Take part and volunteer with big cats today and see how you can help to secure the future of these remarkable felines.

LEATHERBACK SEA TURTLE

Leatherback Turtle On a Beach

The leatherback turtle is the largest marine turtle on earth and can be found all over the globe but is mostly found in tropical areas. The leatherback turtle population was once around 120,000, however now there are just around 20,000 that remain. In some parts of Asia, sea turtle eggs are protected, whereas in other states the legislation falls short which in affect leads to removal of tens of thousands of eggs. It is this practice, along with leatherback turtle hunting and other human activity, that are the main threats to these species, causing the turtle population to decrease over time.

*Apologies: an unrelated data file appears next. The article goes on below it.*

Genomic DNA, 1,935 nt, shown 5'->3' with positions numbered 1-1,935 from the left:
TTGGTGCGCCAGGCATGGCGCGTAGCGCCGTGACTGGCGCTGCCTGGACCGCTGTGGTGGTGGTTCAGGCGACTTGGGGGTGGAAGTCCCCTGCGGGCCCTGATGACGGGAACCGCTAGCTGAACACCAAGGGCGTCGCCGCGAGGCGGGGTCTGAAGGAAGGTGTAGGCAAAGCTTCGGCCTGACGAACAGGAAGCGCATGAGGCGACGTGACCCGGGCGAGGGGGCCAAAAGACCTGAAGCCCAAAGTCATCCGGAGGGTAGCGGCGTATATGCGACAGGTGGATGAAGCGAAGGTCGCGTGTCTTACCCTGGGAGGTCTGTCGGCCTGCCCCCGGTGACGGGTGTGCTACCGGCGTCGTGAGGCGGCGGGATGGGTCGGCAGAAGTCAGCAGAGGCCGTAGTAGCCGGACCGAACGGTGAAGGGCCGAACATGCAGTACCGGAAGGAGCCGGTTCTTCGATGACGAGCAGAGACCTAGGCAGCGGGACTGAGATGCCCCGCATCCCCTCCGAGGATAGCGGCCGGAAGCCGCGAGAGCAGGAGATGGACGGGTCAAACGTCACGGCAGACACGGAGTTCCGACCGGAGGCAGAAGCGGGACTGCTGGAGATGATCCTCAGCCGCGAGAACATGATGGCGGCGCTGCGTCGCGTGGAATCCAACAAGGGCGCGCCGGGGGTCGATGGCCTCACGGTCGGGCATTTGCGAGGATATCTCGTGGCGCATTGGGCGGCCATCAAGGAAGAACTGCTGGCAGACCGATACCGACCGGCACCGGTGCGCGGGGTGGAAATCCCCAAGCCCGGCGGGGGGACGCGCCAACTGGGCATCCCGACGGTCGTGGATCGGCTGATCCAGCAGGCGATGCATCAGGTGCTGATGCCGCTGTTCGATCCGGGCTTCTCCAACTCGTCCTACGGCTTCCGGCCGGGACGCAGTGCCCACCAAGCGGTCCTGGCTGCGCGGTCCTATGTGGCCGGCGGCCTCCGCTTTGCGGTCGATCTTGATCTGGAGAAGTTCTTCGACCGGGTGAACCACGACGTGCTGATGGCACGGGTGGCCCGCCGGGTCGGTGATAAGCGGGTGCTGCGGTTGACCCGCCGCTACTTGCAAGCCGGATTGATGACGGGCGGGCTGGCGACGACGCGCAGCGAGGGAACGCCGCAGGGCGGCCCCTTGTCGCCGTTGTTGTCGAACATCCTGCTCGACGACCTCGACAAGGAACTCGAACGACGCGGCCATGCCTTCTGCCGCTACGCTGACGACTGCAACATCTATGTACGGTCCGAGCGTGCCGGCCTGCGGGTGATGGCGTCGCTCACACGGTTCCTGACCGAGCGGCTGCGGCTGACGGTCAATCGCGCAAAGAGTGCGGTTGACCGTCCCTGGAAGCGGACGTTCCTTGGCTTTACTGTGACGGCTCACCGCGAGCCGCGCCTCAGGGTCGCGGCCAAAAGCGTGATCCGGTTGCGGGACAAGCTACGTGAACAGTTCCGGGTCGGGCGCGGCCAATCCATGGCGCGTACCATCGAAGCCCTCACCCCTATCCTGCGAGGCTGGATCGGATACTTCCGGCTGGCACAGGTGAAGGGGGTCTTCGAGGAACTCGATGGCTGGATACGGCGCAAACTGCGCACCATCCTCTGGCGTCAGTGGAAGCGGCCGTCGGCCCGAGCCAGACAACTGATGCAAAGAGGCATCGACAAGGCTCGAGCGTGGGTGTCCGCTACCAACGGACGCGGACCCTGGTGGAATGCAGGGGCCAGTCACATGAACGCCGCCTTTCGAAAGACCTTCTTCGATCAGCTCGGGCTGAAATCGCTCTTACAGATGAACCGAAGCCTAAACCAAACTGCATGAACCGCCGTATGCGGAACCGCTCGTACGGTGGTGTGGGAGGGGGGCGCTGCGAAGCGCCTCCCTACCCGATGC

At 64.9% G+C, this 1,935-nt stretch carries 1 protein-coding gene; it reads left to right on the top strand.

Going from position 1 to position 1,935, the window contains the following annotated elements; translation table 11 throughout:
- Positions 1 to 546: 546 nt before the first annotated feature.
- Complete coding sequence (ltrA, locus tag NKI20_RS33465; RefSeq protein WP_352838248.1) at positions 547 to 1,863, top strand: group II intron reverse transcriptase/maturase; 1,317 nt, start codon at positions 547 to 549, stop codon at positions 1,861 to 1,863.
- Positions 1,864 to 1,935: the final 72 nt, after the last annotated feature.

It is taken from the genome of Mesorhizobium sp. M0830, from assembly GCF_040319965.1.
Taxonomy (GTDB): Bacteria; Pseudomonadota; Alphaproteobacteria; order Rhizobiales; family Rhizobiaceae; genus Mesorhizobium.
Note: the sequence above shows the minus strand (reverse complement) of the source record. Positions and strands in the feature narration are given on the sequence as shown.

HOW CAN CONSERVATION HELP?

Conservation works are carried out around the world to ensure marine turtles have a safe place to nest, feed and migrate freely. Partners such as WWF work to protect the nesting area of the largest remaining population of the leatherback turtles in the Pacific Ocean. Patrolling beaches for turtle nests, satellite tracking and helping to relocate baby turtles for hatching all aid in securing a safer future for these phenomenal turtles.

Join a project today to aid in the conservation of sea turtles in places such as Sri Lanka and Costa Rica!

BLACK RHINO

Black Rhino